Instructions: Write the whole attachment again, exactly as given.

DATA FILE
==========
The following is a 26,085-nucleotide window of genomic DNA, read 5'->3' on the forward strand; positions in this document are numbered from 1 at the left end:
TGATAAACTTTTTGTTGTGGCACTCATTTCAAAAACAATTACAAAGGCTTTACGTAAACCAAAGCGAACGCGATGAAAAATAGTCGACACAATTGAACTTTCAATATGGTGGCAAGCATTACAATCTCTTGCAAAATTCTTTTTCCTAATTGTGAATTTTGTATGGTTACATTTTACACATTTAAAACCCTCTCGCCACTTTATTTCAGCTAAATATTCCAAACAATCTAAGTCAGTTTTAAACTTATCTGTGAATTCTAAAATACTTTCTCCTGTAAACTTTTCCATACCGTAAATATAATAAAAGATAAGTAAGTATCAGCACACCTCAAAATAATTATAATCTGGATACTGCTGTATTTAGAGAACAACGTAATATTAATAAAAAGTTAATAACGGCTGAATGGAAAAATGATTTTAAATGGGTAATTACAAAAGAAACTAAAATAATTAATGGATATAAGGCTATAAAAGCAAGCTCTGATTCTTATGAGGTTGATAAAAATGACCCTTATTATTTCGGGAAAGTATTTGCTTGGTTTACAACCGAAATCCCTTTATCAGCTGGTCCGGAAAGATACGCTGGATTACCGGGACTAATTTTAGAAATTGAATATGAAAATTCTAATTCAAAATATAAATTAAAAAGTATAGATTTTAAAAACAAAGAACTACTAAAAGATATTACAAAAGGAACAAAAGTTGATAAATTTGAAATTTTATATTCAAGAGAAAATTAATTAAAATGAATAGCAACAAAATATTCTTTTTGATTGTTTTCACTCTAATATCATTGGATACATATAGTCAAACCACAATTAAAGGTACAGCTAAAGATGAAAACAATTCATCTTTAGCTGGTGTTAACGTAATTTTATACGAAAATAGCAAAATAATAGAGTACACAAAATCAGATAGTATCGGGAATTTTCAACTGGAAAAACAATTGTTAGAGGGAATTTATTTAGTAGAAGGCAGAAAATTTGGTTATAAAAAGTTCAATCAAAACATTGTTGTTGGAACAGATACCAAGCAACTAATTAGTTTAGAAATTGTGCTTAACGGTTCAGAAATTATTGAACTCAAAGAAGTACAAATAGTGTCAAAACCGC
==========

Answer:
The following is a 26,085-nucleotide window of genomic DNA, read 5'->3' on the forward strand; positions in this document are numbered from 1 at the left end:
TGATAAACTTTTTGTTGTGGCACTCATTTCAAAAACAATTACAAAGGCTTTACGTAAACCAAAGCGAACGCGATGAAAAATAGTCGACACAATTGAACTTTCAATATGGTGGCAAGCATTACAATCTCTTGCAAAATTCTTTTTCCTAATTGTGAATTTTGTATGGTTACATTTTACACATTTAAAACCCTCTCGCCACTTTATTTCAGCTAAATATTCCAAACAATCTAAGTCAGTTTTAAACTTATCTGTGAATTCTAAAATACTTTCTCCTGTAAACTTTTCCATACCGTAAATATAATAAAAGATAAGTAAGTATCAGCACACCTCAAAATAATTATAATCTGGATACTGCTGTATTTAGAGAACAACGTAATATTAATAAAAAGTTAATAACGGCTGAATGGAAAAATGATTTTAAATGGGTAATTACAAAAGAAACTAAAATAATTAATGGATATAAGGCTATAAAAGCAAGCTCTGATTCTTATGAGGTTGATAAAAATGACCCTTATTATTTCGGGAAAGTATTTGCTTGGTTTACAACCGAAATCCCTTTATCAGCTGGTCCGGAAAGATACGCTGGATTACCGGGACTAATTTTAGAAATTGAATATGAAAATTCTAATTCAAAATATAAATTAAAAAGTATAGATTTTAAAAACAAAGAACTACTAAAAGATATTACAAAAGGAACAAAAGTTGATAAATTTGAAATTTTATATTCAAGAGAAAATTAATTAAAATGAATAGCAACAAAATATTCTTTTTGATTGTTTTCACTCTAATATCATTGGATACATATAGTCAAACCACAATTAAAGGTACAGCTAAAGATGAAAACAATTCATCTTTAGCTGGTGTTAACGTAATTTTATACGAAAATAGCAAAATAATAGAGTACACAAAATCAGATAGTATCGGGAATTTTCAACTGGAAAAACAATTGTTAGAGGGAATTTATTTAGTAGAAGGCAGAAAATTTGGTTATAAAAAGTTCAATCAAAACATTGTTGTTGGAACAGATACCAAGCAACTAATTAGTTTAGAAATTGTGCTTAACGGTTCAGAAATTATTGAACTCAAAGAAGTACAAATAGTGTCAAAACCGC